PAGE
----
Cut the men in black some slack
I'm not sure that there is a European president, a cabinet minister or a city banker anywhere who is doing a tougher job under more critical scrutiny just now than Premier League referees.
Every weekend there is a catalogue of evidence made up of slow-motion, frame-by-frame replays to prove that the men in black are becoming less adept at applying the laws of the game appropriately. Managers criticise them, players swear at them, fans lambast them and the press hammer them. Even some of their former colleagues supplement their income by joining the throng.
How often have you heard people demand both "common sense" and "consistency" in the same sentence? Have a think about that one.
What is actually meant by a referee using common sense? As far I can see it is suggesting that a referee should see each decision within the context of the game; therefore not necessarily applying the absolute letter of the law. For example, we have all heard that a referee has ruined a game by sending off a player too early for a borderline challenge that he could have punished with a yellow card.
OK, so let's say we allow the referees some flexibility - but then don't expect consistency - because each ref will be applying his "common sense" in a slightly different way.
I get to spend a considerable chunk of my weekends hanging around in tunnels of various football grounds and almost always end up having a chat with the referees as they arrive. What I am never allowed to do, at least on the record, is to chat after the game.
We do often speak afterwards though. Some of the refs will ask you confidentially what you thought about a decision; some have even asked to have another look at a decision on a TV monitor in a quiet room away from the bustle of the tunnel.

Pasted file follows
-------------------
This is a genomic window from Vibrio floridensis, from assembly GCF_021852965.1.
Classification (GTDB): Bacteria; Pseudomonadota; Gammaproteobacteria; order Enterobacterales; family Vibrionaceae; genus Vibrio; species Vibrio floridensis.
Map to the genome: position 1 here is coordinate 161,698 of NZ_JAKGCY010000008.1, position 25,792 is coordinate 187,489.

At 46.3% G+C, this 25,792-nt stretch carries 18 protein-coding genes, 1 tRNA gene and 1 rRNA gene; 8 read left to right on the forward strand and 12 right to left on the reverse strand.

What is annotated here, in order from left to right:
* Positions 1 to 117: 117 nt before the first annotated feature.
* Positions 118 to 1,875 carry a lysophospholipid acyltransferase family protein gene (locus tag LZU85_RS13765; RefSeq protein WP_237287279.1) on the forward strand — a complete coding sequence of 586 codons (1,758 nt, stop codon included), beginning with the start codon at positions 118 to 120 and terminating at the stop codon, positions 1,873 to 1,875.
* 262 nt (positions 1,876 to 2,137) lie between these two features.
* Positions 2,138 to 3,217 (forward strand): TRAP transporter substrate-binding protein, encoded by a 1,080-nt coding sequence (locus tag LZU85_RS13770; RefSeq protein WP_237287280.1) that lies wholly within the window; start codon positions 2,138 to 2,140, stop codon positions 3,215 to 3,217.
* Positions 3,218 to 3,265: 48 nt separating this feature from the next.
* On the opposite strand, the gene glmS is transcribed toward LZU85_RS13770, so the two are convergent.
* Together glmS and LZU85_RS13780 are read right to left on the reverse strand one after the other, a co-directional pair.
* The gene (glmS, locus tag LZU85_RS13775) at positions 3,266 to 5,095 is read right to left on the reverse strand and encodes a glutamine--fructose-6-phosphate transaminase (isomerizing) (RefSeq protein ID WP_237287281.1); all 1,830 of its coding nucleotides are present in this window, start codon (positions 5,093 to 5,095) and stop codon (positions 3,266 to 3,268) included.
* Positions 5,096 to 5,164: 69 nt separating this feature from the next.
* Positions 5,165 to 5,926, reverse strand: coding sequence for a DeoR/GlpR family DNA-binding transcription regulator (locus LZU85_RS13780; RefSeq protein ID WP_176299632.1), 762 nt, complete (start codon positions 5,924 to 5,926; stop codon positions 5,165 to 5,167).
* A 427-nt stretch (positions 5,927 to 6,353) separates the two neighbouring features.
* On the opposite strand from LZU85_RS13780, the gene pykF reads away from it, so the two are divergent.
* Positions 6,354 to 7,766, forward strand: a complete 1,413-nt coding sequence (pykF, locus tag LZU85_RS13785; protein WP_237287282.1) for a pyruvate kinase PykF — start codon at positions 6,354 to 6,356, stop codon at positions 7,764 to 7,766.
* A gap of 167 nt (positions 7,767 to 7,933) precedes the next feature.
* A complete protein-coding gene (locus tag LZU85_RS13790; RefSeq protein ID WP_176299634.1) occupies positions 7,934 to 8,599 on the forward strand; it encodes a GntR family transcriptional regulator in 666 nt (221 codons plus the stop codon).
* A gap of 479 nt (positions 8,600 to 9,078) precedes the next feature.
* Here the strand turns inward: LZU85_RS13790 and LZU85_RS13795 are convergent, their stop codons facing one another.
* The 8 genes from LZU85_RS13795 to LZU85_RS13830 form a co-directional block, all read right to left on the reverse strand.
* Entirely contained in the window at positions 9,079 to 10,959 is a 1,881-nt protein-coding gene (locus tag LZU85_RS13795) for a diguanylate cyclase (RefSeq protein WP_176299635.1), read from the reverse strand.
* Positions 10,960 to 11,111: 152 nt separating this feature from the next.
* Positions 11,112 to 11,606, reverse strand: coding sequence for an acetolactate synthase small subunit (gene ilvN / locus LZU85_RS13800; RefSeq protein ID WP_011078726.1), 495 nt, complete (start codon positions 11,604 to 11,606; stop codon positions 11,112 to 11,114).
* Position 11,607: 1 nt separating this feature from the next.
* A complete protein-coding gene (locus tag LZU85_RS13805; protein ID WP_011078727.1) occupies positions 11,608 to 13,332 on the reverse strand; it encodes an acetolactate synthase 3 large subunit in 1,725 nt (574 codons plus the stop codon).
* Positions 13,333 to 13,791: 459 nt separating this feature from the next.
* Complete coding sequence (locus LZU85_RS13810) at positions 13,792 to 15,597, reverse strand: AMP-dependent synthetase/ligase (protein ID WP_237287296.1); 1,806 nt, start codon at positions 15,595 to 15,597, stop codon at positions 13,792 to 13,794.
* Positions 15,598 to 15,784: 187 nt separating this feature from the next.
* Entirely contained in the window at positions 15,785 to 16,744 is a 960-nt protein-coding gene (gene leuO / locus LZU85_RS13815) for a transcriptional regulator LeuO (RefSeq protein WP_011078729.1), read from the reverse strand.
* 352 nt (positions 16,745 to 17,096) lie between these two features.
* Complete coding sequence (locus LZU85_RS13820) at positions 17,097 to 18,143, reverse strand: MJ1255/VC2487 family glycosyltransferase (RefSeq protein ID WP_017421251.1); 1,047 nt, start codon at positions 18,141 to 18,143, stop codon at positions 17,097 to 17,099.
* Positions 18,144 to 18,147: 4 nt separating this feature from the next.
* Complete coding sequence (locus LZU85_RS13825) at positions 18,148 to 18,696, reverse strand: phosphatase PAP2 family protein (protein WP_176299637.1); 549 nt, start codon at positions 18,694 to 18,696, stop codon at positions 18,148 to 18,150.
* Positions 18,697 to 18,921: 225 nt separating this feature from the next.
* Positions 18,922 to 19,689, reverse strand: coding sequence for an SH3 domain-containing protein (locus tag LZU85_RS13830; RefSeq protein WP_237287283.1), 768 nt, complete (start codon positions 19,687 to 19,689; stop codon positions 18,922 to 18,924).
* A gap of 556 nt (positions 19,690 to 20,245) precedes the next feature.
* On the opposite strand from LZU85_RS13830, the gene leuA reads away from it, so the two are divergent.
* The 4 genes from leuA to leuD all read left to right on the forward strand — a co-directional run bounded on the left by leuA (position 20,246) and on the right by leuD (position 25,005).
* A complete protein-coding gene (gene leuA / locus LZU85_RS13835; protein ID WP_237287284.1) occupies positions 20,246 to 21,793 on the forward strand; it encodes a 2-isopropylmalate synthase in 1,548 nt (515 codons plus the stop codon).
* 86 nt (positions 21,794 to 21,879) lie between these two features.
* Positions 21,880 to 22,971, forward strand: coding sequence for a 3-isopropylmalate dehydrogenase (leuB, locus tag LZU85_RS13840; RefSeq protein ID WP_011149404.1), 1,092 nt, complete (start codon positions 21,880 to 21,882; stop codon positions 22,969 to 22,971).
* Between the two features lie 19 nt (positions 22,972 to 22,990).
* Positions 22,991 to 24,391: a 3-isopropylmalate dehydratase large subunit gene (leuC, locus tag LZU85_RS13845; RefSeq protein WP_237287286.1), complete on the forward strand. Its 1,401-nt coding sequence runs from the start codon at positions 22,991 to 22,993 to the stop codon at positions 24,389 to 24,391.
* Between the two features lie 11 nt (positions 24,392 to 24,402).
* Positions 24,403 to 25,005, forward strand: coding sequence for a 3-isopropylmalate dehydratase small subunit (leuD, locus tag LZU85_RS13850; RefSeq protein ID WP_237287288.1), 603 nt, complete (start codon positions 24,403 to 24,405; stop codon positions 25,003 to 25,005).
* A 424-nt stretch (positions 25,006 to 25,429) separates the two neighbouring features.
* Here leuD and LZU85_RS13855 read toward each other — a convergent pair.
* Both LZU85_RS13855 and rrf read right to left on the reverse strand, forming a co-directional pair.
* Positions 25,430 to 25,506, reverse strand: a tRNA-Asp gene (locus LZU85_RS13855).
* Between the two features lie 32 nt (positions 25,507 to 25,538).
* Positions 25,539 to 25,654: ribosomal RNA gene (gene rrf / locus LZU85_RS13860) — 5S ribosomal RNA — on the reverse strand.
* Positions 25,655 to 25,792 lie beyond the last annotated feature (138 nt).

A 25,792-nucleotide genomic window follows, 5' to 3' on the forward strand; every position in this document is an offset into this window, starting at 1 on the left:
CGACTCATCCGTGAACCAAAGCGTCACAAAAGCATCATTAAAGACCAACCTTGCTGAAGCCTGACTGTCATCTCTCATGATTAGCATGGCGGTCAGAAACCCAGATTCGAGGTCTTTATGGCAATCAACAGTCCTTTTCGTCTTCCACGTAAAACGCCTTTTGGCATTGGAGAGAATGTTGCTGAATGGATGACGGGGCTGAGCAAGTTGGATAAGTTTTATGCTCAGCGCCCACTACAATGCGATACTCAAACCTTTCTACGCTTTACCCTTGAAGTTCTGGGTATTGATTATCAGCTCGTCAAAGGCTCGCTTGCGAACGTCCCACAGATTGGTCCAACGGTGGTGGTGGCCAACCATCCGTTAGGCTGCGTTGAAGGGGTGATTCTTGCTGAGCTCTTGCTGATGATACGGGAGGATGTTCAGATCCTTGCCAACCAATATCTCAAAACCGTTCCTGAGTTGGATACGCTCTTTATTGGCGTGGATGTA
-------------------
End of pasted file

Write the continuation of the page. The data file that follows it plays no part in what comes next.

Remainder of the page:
Obviously they do not walk off the pitch absolutely convinced that they have got every single call right. What I am absolutely certain about, though, that no referee who has reached the top of their profession has made a call that they cannot defend given what they saw at the time.
The problem is that 10 people will see a decision 10 different ways. Here's an example from Saturday's game between Chelsea and Sunderland. Fernando Torres was booked after going down in the Sunderland box after a challenge by Phil Bardsley.
Chelsea striker Fernando Torres was booked for simulation on Saturday - but should he have been given a penalty? Photo: Getty Images
My first reaction, as I saw it in real time, was that it looked like a penalty. Then I saw the replay, and I felt that, although there was contact, Torres was ready to fall if Bardsley gave him anything to fall over. The players' knees collided; the question was who was initiating the contact?
In the press room afterwards one of football's most distinguished newspaper men, Patrick Barclay, said that he felt it was not a penalty but that the yellow card for Torres was unnecessary. On Match of the Day that night, Alan Shearer was absolutely convinced that it should have been a penalty. I am still not certain.
My point is clear. There are three different views on the same incident, all formed by reasonable experienced people and with the benefit of replays; which the referee, Phil Dowd, didn't have.
This could take us into a discussion of video replays. I think I'll leave that for another day, aside from saying that I am not in favour.
I would also not be in favour of referees being allowed to talk to the cameras after the game. If they did they might undermine their authority by having to attempt to defend a clear mistake and if they chose not to talk it would be something that would surely be interpreted as an admission of an error.
They are not perfect, but who is? I do think that their fitness tests could be more rigorous, but I passionately believe that our refs are honest and give decisions based only what they see, or think they see.
On the whole they might make fewer errors in 90 minutes than many of the players they are refereeing. And what about the managers who knock them? How many times have you heard those same managers say they didn't even see a major incident?
Now who needs their eyes testing?